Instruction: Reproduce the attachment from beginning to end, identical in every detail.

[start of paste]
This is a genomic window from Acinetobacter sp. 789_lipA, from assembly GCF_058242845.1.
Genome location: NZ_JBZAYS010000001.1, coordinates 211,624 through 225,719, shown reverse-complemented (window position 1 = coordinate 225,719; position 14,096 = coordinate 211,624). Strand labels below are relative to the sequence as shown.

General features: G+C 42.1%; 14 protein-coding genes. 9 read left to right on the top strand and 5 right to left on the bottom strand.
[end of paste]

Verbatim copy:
This is a genomic window from Acinetobacter sp. 789_lipA, from assembly GCF_058242845.1.
Genome location: NZ_JBZAYS010000001.1, coordinates 211,624 through 225,719, shown reverse-complemented (window position 1 = coordinate 225,719; position 14,096 = coordinate 211,624). Strand labels below are relative to the sequence as shown.

General features: G+C 42.1%; 14 protein-coding genes. 9 read left to right on the top strand and 5 right to left on the bottom strand.